This blog post is all about The Magick of Bedtime Routines! Thank you so much for being here. I’m looking forward to sharing some ideas to help you create your own calming, fulfilling bedtime routine. We will also be covering the topic of therapeutic sleep hygiene.
This post has been inspired by my personal wellness journey as well as the sleep hygiene protocol from Dialectical Behavioral Therapy (DBT). Implementing even just one of these tips can have a significant impact on a person’s quality of sleep. I will share what the current research says about sleep hygiene, and how I use these skills in my everyday life. Hopefully, you’ll gain some inspiration to create some valuable rituals for bedtime.
Following a consistent sleep schedule is key, even on weekends. This seems to be where many people struggle, but it can make a huge impact and provides a solid start to improving sleep hygiene. If you’re able, choose a bedtime and a waking time that you are willing to commit to. Consistent sleep has been known to improve depressive and anxiety symptoms as well as improve cognitive function (Bei Bei et. al, 2017), (Finan, P. 2015), and (Lyall et. al, 2018).
A solid bedtime routine truly begins hours before you cozy up under the covers. Research suggests avoiding caffeine (Drake, C. et. al., 2013), nicotine, alcohol, heavy meals, and exercise later in the day. I try to choose non-caffeinated teas before bedtime and prioritize keeping meals before 7pm. This is especially helpful if you experience acid reflux symptoms like I do. If you are hungry, though, please do eat! I keep snacks light and avoid choices that irritate my stomach or trigger reflux. Some of my favorite late night snacks are an apple, a banana with almond butter or pistachios.
If you drink alcohol and/or smoke, it may help to slow down a few hours before bedtime. If intense exercise too late in the day keeps you tossing and turning at night, hope is not lost. Many people enjoy opting for light yoga, a slow to moderate paced walk or gentle stretching later in the afternoon or evening.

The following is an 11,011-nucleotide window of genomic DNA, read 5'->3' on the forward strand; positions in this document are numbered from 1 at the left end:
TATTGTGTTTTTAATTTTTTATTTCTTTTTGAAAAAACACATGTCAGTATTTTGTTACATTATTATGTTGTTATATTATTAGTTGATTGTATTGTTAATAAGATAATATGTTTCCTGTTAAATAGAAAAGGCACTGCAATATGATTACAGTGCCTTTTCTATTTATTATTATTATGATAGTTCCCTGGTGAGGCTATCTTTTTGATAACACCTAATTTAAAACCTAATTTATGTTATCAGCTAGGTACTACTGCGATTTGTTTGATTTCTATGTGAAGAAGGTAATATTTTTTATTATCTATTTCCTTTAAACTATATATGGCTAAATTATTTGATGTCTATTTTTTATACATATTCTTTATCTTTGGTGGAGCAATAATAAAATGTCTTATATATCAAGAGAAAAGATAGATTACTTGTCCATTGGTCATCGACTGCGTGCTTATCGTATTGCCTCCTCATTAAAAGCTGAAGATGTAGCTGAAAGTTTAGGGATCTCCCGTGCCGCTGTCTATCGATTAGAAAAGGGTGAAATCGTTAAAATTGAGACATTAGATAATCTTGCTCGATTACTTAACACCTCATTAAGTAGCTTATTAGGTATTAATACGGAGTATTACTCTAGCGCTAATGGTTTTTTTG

Creating evening and bedtime rituals that support inner peace, calm and rest can be so helpful (especially for highly sensitive people, like me). Nightly rituals that you may wish to consider are hobbies or activities that are less likely to be overstimulating or too physically energizing. Some of my favorites are reading, meditation, journaling (especially gratitude journaling) and coloring. I also really love mindfully making a cup of tea or moon milk, listening to binaural beats and enjoying aromatherapy. My bedtime aromatherapy essentials? An oil diffuser, lavender-filled eye mask and valerian root face mask.
Creating a sacred bedtime space can be helpful, as well. This means reserving your bed strictly for bedtime rituals, sleep and intimacy. Try to avoid using your bed during the daytime for activities such as reading, using electronics, watching television, talking on the phone, etc.
Mindful lighting also aids in melatonin production and relaxation. Melatonin is a hormone that plays a role in the natural sleep-wake cycle. Melatonin levels rise in the bloodstream at night when the lighting gets low. This is partially why harsh light can keep us awake longer, so avoiding screen use and reducing bright lights can help to prepare the body for sleep. I personally try not to use my phone, computer or Nintendo after 8pm, but most healthcare professionals seem to agree that logging off at least 20 minutes before bedtime is recommended. I also really enjoy pink salt lamps and the soft glow of faerie/holiday lights.